It has been estimated that webfed folding carton converting has the potential to save between 8% and 11% on substrate usage, across a wide range of sizes and styles. This saving drops directly to a converter’s bottom line, without any other measures being necessary.

Labour Savings
With most cartons produced in a single pass, flexo printing affords considerable labour savings. In an age where we are competing with very low labour cost countries, it is only logical that we ought to employ a process where we can reduce the labour hours necessary to produce our product.

In a typical sheetfed operation, paperboard must be sheeted, transported to the press, printed, transported to the diecutter, and sometimes transported to a stripping department. All this has to happen before the cartons are ready for the folder-gluer.

In a web flexo environment, paper rolls go on one end of the press, and finished, gluer-ready cartons come out the back. Because of the modular nature of these presses, even fairly complex cartons can be made this way.

Depending on the makeup of any given plant, in-line web flexo can reduce the number of workers by ½ to 2/3. This clearly makes possible considerable cost savings, and results in greatly increased revenue per labour hour. This certainly demonstrates that we can reduce the labour cost component considerably.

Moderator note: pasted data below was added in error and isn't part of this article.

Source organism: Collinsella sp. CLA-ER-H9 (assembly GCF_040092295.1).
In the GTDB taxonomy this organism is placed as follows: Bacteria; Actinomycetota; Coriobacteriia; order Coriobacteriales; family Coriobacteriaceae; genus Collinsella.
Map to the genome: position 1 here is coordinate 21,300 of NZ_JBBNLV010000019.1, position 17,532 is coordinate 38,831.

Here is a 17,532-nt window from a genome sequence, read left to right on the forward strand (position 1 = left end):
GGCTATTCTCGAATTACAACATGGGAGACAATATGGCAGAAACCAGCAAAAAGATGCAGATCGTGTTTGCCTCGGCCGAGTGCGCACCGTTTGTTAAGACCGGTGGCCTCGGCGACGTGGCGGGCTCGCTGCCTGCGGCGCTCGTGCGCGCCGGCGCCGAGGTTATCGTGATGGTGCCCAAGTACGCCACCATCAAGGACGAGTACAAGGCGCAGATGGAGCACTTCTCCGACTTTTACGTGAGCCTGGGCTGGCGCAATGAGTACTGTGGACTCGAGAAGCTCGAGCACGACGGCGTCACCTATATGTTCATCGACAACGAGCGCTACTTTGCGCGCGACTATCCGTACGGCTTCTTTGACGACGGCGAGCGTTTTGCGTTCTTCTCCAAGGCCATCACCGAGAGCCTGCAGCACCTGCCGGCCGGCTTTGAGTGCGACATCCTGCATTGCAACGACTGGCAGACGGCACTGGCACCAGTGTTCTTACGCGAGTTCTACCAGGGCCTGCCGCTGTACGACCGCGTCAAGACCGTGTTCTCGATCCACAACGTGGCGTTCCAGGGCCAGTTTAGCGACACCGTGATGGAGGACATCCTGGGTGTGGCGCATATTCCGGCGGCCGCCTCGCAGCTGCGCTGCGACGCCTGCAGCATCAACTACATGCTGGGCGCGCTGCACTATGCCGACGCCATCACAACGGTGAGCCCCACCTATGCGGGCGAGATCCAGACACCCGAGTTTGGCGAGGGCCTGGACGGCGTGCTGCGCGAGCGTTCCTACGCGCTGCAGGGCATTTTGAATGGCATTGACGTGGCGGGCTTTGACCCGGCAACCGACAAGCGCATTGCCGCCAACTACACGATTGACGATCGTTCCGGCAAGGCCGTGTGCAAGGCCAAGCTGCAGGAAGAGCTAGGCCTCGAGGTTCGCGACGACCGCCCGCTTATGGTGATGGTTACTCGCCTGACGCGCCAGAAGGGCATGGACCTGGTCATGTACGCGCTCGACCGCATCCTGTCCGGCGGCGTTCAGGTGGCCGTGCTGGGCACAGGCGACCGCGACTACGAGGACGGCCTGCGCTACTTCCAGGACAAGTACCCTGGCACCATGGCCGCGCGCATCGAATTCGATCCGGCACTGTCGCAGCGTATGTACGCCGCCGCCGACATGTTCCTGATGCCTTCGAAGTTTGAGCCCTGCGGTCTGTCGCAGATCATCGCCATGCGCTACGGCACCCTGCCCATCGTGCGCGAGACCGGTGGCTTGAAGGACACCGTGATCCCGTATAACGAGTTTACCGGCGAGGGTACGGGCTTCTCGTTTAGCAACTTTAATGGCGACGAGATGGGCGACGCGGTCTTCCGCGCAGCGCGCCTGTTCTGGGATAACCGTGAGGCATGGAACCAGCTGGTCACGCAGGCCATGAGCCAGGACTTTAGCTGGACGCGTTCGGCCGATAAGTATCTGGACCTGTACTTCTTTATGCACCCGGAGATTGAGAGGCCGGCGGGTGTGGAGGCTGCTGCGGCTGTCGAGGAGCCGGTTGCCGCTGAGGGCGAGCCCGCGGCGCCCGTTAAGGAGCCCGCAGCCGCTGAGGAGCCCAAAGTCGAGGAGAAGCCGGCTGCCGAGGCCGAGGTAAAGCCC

So, with all these benefits, why are more carton converters not flocking to this way of doing things? As one whose livelihood depends on persuading carton companies to do so, I have asked myself that question many times. We also discuss this in detail with many offset printers, with no single clear answer emerging. The answers range from the standard “dies cost too much’ and “my customers won’t accept flexo quality” to fuzzy generalisations about the company culture and how difficult it would be to change, etc.

We recognise it is a new process for many, and the uncertainty associated with such a sea-change is daunting. However, maybe a simple analogy helps explain the industry’s general reluctance to make the leap:

If one has gotten around for years successfully on a bicycle, he is very comfortable with that. If I offer him a motorcycle to replace the bike, it is a scary proposition. Sure the motorcycle gets him there faster and with less physical effort, but it is new and different. The thing jumps out from under him when he lets out the clutch. For that matter, the clutch itself is a new concept that has to be learned. The much higher speed potential of the motorcycle is also a bit frightening, even though he can imagine what he could do with all the time he saves. So, in the end, he sticks with the bicycle, just like most of his friends do, and continues in the same way, ignoring the few who speed past him on their new motorcycles. He’s safe, hasn’t taken any risks, and life continues on as it always has.

It is often said that species that survive for long periods of time on earth are not the biggest, strongest or meanest, but those best able to adapt to change. In a changing folding carton market, those who adopt the tools to best serve their customers changing demands will be the long-term survivors.

Michael R. Pfaff is Director, Paperboard & Folding Carton Press Sales, COMCo Product Group, Mark Andy Inc.